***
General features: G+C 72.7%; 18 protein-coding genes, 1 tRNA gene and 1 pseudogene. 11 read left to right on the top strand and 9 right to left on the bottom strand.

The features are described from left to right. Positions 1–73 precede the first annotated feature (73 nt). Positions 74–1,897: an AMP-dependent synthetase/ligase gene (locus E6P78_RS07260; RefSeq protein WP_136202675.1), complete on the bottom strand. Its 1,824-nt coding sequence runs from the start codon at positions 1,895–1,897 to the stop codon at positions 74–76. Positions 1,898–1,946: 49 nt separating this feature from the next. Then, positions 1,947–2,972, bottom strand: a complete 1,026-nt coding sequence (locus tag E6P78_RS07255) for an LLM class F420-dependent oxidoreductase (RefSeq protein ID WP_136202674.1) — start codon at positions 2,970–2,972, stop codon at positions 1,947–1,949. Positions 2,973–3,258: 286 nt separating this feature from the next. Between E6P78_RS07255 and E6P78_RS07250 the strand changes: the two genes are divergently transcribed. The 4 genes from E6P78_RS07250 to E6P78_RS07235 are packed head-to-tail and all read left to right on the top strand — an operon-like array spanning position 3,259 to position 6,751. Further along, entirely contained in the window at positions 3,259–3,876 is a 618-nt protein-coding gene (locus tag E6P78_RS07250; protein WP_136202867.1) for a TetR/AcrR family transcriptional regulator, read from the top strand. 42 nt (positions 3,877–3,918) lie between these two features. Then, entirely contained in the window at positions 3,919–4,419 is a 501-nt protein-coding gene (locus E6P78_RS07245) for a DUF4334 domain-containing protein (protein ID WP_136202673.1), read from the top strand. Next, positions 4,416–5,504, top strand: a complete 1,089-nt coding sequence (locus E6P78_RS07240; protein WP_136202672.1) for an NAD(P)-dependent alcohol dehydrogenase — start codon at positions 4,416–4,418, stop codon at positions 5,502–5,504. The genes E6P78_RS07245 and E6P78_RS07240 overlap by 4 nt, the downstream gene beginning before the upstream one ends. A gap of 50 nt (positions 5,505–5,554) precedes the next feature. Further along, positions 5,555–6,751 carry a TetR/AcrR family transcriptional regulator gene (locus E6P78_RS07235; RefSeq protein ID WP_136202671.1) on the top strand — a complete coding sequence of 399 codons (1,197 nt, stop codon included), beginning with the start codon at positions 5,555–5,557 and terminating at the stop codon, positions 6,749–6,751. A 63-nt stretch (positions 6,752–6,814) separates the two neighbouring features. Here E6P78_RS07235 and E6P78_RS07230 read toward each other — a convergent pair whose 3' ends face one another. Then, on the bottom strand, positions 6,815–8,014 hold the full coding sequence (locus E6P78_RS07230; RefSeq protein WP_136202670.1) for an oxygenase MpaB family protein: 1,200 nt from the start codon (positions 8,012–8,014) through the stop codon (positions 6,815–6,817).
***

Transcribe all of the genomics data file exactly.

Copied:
General features: G+C 72.7%; 18 protein-coding genes, 1 tRNA gene and 1 pseudogene. 11 read left to right on the top strand and 9 right to left on the bottom strand.

The features are described from left to right. Positions 1–73 precede the first annotated feature (73 nt). Positions 74–1,897: an AMP-dependent synthetase/ligase gene (locus E6P78_RS07260; RefSeq protein WP_136202675.1), complete on the bottom strand. Its 1,824-nt coding sequence runs from the start codon at positions 1,895–1,897 to the stop codon at positions 74–76. Positions 1,898–1,946: 49 nt separating this feature from the next. Then, positions 1,947–2,972, bottom strand: a complete 1,026-nt coding sequence (locus tag E6P78_RS07255) for an LLM class F420-dependent oxidoreductase (RefSeq protein ID WP_136202674.1) — start codon at positions 2,970–2,972, stop codon at positions 1,947–1,949. Positions 2,973–3,258: 286 nt separating this feature from the next. Between E6P78_RS07255 and E6P78_RS07250 the strand changes: the two genes are divergently transcribed. The 4 genes from E6P78_RS07250 to E6P78_RS07235 are packed head-to-tail and all read left to right on the top strand — an operon-like array spanning position 3,259 to position 6,751. Further along, entirely contained in the window at positions 3,259–3,876 is a 618-nt protein-coding gene (locus tag E6P78_RS07250; protein WP_136202867.1) for a TetR/AcrR family transcriptional regulator, read from the top strand. 42 nt (positions 3,877–3,918) lie between these two features. Then, entirely contained in the window at positions 3,919–4,419 is a 501-nt protein-coding gene (locus E6P78_RS07245) for a DUF4334 domain-containing protein (protein ID WP_136202673.1), read from the top strand. Next, positions 4,416–5,504, top strand: a complete 1,089-nt coding sequence (locus E6P78_RS07240; protein WP_136202672.1) for an NAD(P)-dependent alcohol dehydrogenase — start codon at positions 4,416–4,418, stop codon at positions 5,502–5,504. The genes E6P78_RS07245 and E6P78_RS07240 overlap by 4 nt, the downstream gene beginning before the upstream one ends. A gap of 50 nt (positions 5,505–5,554) precedes the next feature. Further along, positions 5,555–6,751 carry a TetR/AcrR family transcriptional regulator gene (locus E6P78_RS07235; RefSeq protein ID WP_136202671.1) on the top strand — a complete coding sequence of 399 codons (1,197 nt, stop codon included), beginning with the start codon at positions 5,555–5,557 and terminating at the stop codon, positions 6,749–6,751. A 63-nt stretch (positions 6,752–6,814) separates the two neighbouring features. Here E6P78_RS07235 and E6P78_RS07230 read toward each other — a convergent pair whose 3' ends face one another. Then, on the bottom strand, positions 6,815–8,014 hold the full coding sequence (locus E6P78_RS07230; RefSeq protein WP_136202670.1) for an oxygenase MpaB family protein: 1,200 nt from the start codon (positions 8,012–8,014) through the stop codon (positions 6,815–6,817).